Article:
Democrats

Clinton Promises 500 Million New Solar Panels 566 566

An anonymous reader writes: Hillary Clinton, widely regarded as most likely to win the Democrat nomination for the 2016 U.S. presidential election, has unveiled her campaign climate plan. Speaking at Iowa State University, Clinton said she would set up tax incentives for renewable energy to drive further adoption. She also set a goal of installing half a billion new solar panels within her first term, if elected. Her plan would cost roughly $60 billion over 10 years, and she intends to pay for it by cutting tax breaks to the oil and gas industry. According to The Guardian, "Clinton has promised to make the issue of climate change a key pillar of her campaign platform."
EU

EU May Become a Single Digital Market of 500 Million People 132 132

RockDoctor writes: The Guardian is reporting that the EU is becoming increasingly vociferous in its opposition to "geo-blocking" — the practice of making media services available in some areas but not in others: "European consumers want to watch the pay-TV channel of their choice regardless of where they live or travel in the EU." That adds up to a block of nearly 500 million first-world media consumers. They don't necessarily all speak the same language, but English is probably the most commonly understood single language. And the important thing for American media companies to remember is that they're not American in thought, taste or outlook.
Science

The Science and Politics Behind Colony Collapse Disorder; Is the Crisis Over? 174 174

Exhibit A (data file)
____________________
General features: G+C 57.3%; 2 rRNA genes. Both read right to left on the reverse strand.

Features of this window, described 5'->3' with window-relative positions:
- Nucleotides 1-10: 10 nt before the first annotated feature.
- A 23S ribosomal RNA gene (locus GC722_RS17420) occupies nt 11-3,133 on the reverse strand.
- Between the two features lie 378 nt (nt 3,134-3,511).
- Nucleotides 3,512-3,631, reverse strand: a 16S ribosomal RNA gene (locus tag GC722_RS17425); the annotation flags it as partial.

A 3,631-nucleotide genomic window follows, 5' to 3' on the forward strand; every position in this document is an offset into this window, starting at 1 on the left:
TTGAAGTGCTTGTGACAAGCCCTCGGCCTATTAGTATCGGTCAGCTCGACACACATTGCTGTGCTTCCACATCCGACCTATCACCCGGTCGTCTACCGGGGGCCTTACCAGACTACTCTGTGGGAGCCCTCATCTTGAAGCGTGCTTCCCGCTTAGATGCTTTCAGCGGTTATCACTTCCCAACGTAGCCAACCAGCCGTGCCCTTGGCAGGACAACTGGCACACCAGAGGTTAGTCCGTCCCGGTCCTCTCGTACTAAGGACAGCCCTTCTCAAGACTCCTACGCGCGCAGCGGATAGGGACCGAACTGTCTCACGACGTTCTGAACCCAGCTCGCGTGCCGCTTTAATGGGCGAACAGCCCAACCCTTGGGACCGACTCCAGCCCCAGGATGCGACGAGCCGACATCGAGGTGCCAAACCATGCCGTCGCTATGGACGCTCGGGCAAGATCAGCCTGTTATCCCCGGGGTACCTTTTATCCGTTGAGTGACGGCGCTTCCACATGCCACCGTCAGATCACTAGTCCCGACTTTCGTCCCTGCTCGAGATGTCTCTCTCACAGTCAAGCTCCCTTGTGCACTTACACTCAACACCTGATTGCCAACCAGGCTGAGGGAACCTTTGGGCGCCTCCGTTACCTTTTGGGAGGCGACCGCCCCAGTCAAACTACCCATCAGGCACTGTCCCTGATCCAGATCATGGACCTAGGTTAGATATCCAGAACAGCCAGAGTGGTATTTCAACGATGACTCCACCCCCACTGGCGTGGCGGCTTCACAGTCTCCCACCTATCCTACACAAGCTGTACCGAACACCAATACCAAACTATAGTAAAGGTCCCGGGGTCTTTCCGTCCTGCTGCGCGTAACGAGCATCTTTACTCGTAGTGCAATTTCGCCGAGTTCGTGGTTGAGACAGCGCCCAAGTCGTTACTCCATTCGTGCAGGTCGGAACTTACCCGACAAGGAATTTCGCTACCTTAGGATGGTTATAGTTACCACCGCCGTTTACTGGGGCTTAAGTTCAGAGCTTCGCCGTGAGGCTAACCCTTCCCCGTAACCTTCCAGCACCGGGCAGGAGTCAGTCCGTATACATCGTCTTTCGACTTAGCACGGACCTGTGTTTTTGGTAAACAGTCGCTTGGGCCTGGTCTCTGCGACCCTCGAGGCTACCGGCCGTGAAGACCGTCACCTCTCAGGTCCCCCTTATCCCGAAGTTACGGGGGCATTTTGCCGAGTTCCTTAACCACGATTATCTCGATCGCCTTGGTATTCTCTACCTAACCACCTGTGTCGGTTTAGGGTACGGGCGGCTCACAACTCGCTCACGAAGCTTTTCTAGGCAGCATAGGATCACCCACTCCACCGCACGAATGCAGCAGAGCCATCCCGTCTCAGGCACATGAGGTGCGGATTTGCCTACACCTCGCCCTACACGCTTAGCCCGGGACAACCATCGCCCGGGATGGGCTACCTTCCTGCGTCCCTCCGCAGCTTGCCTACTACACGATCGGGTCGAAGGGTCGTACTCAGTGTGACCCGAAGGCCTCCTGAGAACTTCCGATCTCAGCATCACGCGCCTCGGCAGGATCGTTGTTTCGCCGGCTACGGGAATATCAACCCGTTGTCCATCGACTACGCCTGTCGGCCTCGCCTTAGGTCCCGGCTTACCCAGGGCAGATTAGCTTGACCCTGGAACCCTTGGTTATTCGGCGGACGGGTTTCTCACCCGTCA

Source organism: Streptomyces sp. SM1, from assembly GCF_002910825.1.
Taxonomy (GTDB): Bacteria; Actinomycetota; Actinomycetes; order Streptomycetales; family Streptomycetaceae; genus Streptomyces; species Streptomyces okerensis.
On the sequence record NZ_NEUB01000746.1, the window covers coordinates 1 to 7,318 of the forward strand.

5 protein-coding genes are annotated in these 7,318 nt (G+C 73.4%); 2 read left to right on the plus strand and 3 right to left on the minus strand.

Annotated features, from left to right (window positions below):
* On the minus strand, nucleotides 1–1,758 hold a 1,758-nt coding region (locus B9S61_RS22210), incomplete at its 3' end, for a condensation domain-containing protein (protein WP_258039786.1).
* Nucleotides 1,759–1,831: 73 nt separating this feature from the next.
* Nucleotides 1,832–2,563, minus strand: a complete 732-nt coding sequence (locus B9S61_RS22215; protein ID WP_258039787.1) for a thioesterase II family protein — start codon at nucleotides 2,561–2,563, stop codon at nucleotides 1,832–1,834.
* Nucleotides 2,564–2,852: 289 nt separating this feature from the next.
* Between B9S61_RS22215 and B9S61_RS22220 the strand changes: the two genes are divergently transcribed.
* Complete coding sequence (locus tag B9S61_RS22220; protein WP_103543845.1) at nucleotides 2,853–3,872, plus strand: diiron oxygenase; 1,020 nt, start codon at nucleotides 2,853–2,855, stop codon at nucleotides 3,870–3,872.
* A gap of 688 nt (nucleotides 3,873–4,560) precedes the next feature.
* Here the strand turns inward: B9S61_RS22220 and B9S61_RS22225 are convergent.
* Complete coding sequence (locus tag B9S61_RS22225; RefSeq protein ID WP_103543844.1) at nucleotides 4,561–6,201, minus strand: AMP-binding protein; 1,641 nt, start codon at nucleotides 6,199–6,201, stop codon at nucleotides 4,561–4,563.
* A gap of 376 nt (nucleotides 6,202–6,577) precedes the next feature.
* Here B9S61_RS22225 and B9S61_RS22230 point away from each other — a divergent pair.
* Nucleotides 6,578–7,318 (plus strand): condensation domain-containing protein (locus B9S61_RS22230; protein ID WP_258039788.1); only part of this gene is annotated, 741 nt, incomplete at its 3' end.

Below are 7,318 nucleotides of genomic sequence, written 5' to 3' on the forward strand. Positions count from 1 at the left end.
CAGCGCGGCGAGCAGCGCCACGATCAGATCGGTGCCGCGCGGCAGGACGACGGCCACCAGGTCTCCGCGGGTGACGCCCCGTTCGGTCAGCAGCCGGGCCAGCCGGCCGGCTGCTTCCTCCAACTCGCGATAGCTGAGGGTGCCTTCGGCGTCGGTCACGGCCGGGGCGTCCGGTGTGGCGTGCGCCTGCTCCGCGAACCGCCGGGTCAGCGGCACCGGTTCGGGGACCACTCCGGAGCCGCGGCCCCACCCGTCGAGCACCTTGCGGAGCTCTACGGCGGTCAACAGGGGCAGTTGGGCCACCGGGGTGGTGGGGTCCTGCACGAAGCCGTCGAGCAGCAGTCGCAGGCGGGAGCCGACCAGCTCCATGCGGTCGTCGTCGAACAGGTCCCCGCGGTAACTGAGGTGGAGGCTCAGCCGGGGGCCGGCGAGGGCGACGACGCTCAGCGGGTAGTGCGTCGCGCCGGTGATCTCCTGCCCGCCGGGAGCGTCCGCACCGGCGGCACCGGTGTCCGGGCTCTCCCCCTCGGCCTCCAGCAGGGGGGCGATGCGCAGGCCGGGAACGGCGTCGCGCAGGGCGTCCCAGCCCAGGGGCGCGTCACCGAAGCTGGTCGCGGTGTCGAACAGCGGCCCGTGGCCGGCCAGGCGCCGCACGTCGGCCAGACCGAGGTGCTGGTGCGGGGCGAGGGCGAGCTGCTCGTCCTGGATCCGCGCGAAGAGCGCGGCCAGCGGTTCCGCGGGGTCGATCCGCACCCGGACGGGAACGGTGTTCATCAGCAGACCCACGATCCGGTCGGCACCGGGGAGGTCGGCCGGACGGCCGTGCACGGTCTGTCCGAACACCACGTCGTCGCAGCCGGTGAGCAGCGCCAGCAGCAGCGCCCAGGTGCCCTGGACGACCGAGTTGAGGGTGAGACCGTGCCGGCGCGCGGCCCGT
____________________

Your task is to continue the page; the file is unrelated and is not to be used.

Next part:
iONiUM writes: An article at the Globe and Mail claims that there is no longer any Honeybee crises, and that the deaths of the Honeybees previously was a one-off, or possibly non-cyclical occurrence (caused by neonics or nature — the debate is still out). The data used is that from Stats Canada which claims "the number of honeybee colonies is at a record high [in Canada]." Globally, the UN's Food and Agricultural Organization says that "worldwide bee populations have rebounded to a record high." The story reports: "I have great news for honey lovers everywhere. The Canadian honeybee industry is thriving. Despite those headlines about mass die-offs and and killer pesticides, the number of honeybee colonies is at a record high. Last year, according to Statistics Canada, nearly 700,000 honeybee colonies produced $200-million worth of honey. Bee survival rates have rebounded even in Ontario, which was hard hit by unusually high winter die-offs."
Businesses

IT Workers Training Their Foreign Replacements 'Troubling,' Says White House 305 305

dcblogs writes: A top White House official told House lawmakers this week that the replacement of U.S. workers by H-1B visa holders is 'troubling' and not supposed to happen. That answer came in response to a question from U.S. Rep. Jerrold Nadler (D-N.Y.) that referenced Disney workers who had to train their temporary visa holding replacements (the layoffs were later canceled. Jeh Johnson, the secretary of the U.S. Department of Homeland Security, said if H-1B workers are being used to replace U.S. workers, then "it's a very serious failing of the H-1B program." But Johnson also told lawmakers that they may not be able to stop it, based on current law. Ron Hira, an associate professor of public policy at Howard University who has testified before Congress multiple times on H-1B visa use, sees that as a "bizarre interpretation" of the law.
Earth

Most Comprehensive Study Yet On Environmental Impact of Electric Vehicles 188 188